Paranoia and fear is such a great pair to use when doing a horror film that it adds this whole psychological element to it that works incredibly well especially in this case. This is a quirky little short. There’s a weird dynamic between the couple but then the suspicions start to form, its quite fun to see how it progresses. In many ways, its simply a miscommunication between the two and a different type of focus during the entire encounter that drives to a finale that is fairly expected once it happens but does leave a lot of space during the entire short of whether the girlfriend is or is not the killer preying on the men in their neighborhood.
Director (and writer): Mark Pariselli
Cast: Neil Paterson, Tarick Glancy, Peter Campbell, Tracy Woods
An accident on the way to the cottage has horrifying consequences for an interracial gay couple contemplating parenthood. – IMDB
The elements of the road trip are pretty well set up at the beginning from the relationship between the two and their many stops which fit this season especially with pumpkin stalls and corn mazes. Plus, for those familiar with the dark country roads, there’s really nothing quite as spooky as its only lit up by the car headlights making what’s ahead a complete mystery. The mood is set up really great with the isolation and quiet rural area while adding in this dire accident which needs to be taken care of. It takes quite the alarming twist as the film progresses which is a pretty neat turning point. For gamers like myself, it might actually feel very familiar giving hints of Resident Evil 7 especially with a dialogue. I’m not sure whether that is deliberate or just a coincidence but its pretty fun.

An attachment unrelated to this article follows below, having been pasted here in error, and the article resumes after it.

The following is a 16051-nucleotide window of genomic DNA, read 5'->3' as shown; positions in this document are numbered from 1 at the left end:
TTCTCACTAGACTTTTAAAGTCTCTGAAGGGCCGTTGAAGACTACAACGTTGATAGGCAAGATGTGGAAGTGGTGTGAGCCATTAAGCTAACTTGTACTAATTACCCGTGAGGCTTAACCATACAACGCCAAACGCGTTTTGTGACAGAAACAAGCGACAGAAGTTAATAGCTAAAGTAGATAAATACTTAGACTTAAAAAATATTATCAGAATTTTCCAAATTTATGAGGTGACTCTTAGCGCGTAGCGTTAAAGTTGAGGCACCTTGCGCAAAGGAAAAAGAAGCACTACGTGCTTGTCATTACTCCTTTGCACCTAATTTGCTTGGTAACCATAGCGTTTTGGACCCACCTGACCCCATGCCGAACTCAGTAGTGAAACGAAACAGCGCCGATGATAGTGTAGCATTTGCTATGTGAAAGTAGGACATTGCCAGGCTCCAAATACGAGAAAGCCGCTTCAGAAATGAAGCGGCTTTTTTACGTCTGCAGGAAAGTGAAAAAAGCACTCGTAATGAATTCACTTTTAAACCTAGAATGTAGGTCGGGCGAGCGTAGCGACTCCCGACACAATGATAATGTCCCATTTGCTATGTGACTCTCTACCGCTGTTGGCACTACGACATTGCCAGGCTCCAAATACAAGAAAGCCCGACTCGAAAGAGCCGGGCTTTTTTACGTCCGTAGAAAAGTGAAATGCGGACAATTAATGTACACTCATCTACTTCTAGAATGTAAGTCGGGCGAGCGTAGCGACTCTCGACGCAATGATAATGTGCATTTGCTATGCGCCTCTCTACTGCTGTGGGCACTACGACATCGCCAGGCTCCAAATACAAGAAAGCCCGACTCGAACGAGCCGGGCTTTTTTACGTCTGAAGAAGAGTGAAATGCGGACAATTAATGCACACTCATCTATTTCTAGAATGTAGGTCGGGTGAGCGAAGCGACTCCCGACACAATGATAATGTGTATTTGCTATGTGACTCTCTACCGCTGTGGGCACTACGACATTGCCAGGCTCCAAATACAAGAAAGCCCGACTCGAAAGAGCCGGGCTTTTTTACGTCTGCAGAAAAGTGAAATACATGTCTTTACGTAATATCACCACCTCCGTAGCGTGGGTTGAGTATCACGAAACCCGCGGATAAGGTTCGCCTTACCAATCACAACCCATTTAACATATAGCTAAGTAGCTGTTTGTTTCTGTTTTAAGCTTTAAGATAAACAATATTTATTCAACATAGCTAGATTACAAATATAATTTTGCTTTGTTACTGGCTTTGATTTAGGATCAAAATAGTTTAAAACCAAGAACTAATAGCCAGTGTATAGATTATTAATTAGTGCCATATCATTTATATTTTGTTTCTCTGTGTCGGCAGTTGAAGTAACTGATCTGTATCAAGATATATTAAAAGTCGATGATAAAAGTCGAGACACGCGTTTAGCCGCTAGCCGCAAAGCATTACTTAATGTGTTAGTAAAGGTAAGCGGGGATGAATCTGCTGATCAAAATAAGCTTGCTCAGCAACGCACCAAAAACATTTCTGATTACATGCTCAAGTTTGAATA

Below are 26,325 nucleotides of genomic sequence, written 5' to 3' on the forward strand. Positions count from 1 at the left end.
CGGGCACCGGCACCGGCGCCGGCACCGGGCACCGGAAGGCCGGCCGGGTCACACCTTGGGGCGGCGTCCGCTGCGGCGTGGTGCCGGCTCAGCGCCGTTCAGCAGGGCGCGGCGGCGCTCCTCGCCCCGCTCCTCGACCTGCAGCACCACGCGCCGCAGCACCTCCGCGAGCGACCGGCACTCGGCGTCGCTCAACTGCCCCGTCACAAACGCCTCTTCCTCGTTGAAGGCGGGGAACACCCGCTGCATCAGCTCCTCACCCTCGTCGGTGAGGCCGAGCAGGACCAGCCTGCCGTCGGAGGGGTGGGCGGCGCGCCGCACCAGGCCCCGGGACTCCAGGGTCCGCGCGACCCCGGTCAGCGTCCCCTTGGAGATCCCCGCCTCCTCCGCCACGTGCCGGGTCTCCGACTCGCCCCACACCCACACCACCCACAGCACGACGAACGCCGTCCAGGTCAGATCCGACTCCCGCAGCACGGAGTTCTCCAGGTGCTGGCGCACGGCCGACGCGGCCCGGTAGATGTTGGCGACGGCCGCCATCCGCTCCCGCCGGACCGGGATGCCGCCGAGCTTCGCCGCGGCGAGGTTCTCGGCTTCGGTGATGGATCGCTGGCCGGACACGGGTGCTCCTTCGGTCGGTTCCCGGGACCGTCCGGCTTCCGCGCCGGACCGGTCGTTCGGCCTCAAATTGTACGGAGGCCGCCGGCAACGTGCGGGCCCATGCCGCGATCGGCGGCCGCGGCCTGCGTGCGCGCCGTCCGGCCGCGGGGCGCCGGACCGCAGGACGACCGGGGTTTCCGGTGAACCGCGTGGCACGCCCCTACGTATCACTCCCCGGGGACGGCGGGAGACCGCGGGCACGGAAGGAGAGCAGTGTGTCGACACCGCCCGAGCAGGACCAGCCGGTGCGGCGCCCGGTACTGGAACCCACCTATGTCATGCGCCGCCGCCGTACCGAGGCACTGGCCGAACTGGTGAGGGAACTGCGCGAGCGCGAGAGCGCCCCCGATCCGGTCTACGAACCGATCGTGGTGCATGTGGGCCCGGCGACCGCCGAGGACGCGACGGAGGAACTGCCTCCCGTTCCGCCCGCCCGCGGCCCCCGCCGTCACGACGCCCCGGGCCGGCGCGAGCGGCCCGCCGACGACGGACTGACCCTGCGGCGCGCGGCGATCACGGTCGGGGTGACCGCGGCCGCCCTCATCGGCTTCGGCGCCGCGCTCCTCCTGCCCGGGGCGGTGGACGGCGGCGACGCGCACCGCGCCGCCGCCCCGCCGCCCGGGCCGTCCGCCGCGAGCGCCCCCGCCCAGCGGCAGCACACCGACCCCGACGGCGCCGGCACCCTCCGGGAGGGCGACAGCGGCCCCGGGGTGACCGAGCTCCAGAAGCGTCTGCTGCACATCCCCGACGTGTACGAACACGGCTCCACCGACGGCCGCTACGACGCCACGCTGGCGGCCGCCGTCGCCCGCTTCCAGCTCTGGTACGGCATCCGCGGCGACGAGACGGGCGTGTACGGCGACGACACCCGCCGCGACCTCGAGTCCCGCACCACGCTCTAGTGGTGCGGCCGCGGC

Kweskowsiu (She Whistles) (2021)
Director (and writer): Thirza Cuthand
Cast: Sera-Lys McArthur, Aiden Devine, Sebastian Bertrand, Eileen Li
On the way to her girlfriend’s place, an Indigenous woman is assaulted by her cab driver. Amidst the struggle, she discovers a deadly supernatural power that may help solve the mystery of her mother’s disappearance. – IMDB
There’s a lot to love about this short. For one, it dives into Native American beliefs and/or myths about the Northern Lights specifically regarding what happens when you whistle at it. Using this as not only a faux-pas in conversation but also afterwards, using it to the main girl’s advantage. Second is the familiar face of Sera-Lys McArthur who is really good here especially after seeing a good performance of hers earlier this year in Don’t Say Its Name (review). The conversation between the cab driver and her character during the taxi ride is actually rather unnerving especially awakening some fear about how much privacy is being pried but also touching on the prejudices towards Native Americans in the community as well.
Whether its the thriller element or the other messages portrayed in this short film, its a very intriguing one overall and one that opens up unfamiliar myths which adds to the intrigue and at least for myself, lead me to do a little more research.
Sang Jaune (Yellow Blood) (2019)
Director: Julie Roy
Cast: Catherine-Audrey Lachapelle
Sang Jaune crafts a story of Jenny whose life is relatively routine as it revolves around work and collecting sports cars. One day, she wakes up in a yellow field in the middle of nowhere when she starts realizing that her belly is growing abnormally and things start getting weirder after that.